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Kongkaew et al. (2013) investigate the association of adverse drug events with hospital admission risk factors. The aim of the research is to establish the predictors of hospital admissions in connection with adverse drug events. The quality of evidence is justified by a considerable number of the participants. The cases were determined by clinical pharmacists by employing a medical record review method accompanied by interviews with the patients who were diagnosed as having adverse drug events. The research by Kongkaew et al. (2013) presents a solid material for my practice as predicting the adverse drug events connected with hospital admission risk factors allows to eliminate the negative outcomes for the patients. An intervention I would suggest based on this research is the promotion of an educational program for nurses where they would be instructed about identifying the risk factors occurring during hospital admission.

Lampela et al. (2013) examine the impact of adverse drug events on such vulnerable population as elderly people. The study performed by Lampela et al. (2013) is aimed at finding whether the serum anticholinergic activity evaluation scores and results is connected with anticholinergic adverse drug events in elderly patients. The reliability of evidence is revealed through a considerable number of participants and integrated assessment of patient’s functions such as mood, vision, cognition, and functional capacity. While the study’s key objective is not adverse drug events but rather their combination with other issues, the research is still crucial for the practice. A family practitioner deals with elderly people among other population categories, and learning about various adverse impacts on this population is vital. Intervention, in this case, would be an education campaign about the impact of adverse drug events of elderly people.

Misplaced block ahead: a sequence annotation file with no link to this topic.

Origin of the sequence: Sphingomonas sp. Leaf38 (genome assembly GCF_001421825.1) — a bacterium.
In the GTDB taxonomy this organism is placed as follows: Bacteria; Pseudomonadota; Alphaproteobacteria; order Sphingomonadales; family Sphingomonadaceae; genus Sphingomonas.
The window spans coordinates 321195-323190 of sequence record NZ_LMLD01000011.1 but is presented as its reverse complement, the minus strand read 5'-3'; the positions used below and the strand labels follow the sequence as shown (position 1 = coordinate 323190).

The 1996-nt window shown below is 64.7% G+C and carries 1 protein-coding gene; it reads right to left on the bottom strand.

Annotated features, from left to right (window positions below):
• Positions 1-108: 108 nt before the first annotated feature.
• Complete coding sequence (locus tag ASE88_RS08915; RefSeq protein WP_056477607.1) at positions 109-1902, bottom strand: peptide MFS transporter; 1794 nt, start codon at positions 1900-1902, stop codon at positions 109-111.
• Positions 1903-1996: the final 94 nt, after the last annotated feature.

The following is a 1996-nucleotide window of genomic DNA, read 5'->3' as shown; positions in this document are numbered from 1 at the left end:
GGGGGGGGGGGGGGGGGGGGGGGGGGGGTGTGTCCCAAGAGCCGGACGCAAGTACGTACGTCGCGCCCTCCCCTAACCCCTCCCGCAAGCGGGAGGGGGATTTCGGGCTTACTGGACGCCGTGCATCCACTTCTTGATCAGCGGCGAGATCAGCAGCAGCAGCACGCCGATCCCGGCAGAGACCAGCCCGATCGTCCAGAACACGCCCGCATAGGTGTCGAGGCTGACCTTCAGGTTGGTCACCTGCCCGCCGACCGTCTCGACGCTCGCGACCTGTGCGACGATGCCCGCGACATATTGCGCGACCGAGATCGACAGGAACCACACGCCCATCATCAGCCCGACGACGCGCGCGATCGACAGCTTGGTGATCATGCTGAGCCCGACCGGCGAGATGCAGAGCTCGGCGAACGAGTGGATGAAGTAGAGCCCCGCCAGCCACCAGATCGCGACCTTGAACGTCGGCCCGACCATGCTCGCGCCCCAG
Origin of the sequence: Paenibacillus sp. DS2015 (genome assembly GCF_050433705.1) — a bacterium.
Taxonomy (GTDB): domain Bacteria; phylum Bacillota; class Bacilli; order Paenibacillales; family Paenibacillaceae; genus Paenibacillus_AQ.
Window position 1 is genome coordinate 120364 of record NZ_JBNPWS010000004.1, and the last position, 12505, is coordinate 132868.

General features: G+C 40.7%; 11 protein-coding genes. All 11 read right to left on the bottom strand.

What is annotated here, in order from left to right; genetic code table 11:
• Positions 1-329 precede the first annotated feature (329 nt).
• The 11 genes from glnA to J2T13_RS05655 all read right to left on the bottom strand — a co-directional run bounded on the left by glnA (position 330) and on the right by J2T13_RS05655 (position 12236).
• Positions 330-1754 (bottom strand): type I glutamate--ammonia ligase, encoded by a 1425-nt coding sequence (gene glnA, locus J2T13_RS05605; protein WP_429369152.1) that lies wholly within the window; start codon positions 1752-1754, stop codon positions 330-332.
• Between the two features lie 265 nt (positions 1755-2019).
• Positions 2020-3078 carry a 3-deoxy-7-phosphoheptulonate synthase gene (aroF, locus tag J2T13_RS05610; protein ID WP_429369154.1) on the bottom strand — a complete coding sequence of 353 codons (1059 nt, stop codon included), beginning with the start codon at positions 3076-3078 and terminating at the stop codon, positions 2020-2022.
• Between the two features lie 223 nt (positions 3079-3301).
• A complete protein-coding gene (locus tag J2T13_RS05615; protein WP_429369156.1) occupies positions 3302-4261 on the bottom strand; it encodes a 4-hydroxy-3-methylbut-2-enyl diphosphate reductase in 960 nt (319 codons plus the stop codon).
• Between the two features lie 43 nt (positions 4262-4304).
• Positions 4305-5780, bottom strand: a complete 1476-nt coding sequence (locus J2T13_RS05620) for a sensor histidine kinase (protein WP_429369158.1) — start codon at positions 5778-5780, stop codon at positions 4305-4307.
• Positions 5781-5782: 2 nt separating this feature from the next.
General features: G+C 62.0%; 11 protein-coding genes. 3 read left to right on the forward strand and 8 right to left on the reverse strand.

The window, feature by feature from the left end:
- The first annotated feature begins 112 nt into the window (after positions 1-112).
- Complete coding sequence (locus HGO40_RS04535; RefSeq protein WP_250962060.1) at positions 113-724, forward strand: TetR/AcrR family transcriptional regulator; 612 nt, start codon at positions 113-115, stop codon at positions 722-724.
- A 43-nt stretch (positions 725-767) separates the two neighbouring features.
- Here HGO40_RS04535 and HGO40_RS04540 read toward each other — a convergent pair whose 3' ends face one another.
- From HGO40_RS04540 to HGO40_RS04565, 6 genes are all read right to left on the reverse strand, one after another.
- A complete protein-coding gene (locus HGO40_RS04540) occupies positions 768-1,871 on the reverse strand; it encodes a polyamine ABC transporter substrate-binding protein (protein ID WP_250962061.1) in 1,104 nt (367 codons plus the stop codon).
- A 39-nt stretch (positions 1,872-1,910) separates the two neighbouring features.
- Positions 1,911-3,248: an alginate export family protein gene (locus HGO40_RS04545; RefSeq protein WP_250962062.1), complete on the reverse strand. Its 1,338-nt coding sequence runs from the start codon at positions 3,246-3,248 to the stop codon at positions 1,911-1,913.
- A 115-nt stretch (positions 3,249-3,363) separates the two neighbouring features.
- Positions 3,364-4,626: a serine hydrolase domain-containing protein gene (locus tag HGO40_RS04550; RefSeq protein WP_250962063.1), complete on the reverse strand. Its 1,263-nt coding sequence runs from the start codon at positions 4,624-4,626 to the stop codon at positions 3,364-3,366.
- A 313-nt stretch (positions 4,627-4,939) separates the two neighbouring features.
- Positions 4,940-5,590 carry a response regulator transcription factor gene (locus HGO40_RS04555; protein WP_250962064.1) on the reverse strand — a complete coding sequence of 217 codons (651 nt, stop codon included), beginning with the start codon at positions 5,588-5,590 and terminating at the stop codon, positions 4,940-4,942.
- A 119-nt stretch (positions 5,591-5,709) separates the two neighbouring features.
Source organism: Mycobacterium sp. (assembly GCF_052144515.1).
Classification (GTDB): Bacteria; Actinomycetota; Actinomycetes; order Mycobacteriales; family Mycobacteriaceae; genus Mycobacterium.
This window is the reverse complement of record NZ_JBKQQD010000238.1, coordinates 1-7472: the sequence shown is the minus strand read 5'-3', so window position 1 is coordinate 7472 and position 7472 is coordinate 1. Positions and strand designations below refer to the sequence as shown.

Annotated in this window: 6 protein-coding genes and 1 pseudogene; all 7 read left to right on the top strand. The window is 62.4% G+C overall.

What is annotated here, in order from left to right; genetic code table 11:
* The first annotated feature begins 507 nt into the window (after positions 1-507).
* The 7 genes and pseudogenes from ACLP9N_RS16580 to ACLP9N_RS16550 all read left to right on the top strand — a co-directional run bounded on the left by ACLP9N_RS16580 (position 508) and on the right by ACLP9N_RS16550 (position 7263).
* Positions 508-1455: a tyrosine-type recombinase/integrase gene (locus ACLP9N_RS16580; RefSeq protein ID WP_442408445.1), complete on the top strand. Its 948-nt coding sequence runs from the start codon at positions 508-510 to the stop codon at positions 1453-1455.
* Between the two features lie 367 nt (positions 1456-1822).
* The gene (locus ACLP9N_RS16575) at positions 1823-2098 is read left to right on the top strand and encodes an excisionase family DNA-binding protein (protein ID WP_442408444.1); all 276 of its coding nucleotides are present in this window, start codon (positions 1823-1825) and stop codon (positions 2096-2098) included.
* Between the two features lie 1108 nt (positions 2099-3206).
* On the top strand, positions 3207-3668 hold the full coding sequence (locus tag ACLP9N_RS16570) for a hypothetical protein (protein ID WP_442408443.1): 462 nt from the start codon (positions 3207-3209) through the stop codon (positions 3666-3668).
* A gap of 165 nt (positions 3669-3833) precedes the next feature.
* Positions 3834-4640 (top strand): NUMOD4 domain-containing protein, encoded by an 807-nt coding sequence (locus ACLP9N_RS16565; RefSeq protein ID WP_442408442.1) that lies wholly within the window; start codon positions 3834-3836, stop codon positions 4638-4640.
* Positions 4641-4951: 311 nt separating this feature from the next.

Nanji, Patel, Shaikh, Seger, and Bates (2016) evaluate the ratios of adverse drug events and perioperative medication errors as a proportion of medication administration. The authors aim at finding ways of preventing these errors and solutions to them. While my practice does not presuppose surgical operations, the article is still valuable as it investigates adverse drug events. The quality of evidence is justified by a large sample size. An intervention based on this study is an observational program which, however, is not likely to be employed in family practice nursing.

In their research, Shehab et al. (2016) focus on updating and detailing data specifying the adverse drug events as an important element in national patient protection efforts. The aim of the study is to delineate the peculiarities of emergency department visits for adverse drug events. The quality of evidence is justified by a large sample (over forty-two thousand). The most common emergency department visits caused by adverse drug events are connected with diabetes agents, antibiotics, and anticoagulants. The data presented in Shehab et al.’s research is valuable for my practice as it allows to focus on the aspects of treatment which are most likely to bring adverse drug event. An intervention based on this study could be an educational program for nurses teaching them about the most frequent causes of emergency department visits.